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Radon and smoking status.
Ravenholt-RT; Kuller-LH; Roscoe-RJ; Steenland-K
JAMA J Am Med Assoc 1989 Dec; 262(24):3403-3404
These two letters to the editor and the reply to them concerned a NIOSH study of lung cancer mortality among uranium miners who did not smoke cigarettes but who were exposed to radon daughters. The first letter noted two flaws of the study, the first being that no validation was done of the lifelong nonsmoking status of the 14 lung cancer decedents by discussions with surviving relatives, coworkers and physicians. The second flaw noted was that no attention was given to the issue of what proportion of radon daughter alpha particle exposure was due not to uranium in mine ore but to tobacco smoke polonium-210 (7440086) present in mines, bars and home environments as generated by associates of the affected workers. The second letter to the editor contended that the conclusions of the original study were not consistent with the findings, suggesting that the conclusions drawn describe the cases that might exist with more cases in the study rather than stating conclusions based solely on the cases which were studied. These issues were addressed in the reply by the original authors.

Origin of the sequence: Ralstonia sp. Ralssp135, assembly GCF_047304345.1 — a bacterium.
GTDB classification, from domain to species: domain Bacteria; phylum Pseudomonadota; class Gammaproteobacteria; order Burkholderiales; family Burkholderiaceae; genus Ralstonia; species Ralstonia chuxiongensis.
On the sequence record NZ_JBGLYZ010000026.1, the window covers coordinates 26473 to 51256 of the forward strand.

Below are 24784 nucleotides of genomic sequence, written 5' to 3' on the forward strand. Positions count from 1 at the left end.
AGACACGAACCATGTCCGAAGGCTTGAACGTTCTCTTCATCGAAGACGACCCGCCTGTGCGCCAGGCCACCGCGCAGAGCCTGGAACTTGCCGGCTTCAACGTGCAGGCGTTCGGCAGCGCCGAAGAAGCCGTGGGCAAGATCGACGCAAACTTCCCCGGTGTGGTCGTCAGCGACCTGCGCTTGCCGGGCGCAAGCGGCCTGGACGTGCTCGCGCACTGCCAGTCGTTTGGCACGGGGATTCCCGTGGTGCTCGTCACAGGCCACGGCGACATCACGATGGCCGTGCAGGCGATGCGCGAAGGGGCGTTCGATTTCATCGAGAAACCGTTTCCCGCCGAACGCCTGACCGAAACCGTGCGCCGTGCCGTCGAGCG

NIOSH-Author; Mining-industry; Respiratory-system-disorders; Lung-disease; Uranium-miners; Cigarette-smoking; Radon-daughters; Cancer-rates; Epidemiology
Issue of Publication
Journal of the American Medical Association
Page last reviewed: March 11, 2019
Content source: National Institute for Occupational Safety and Health Education and Information Division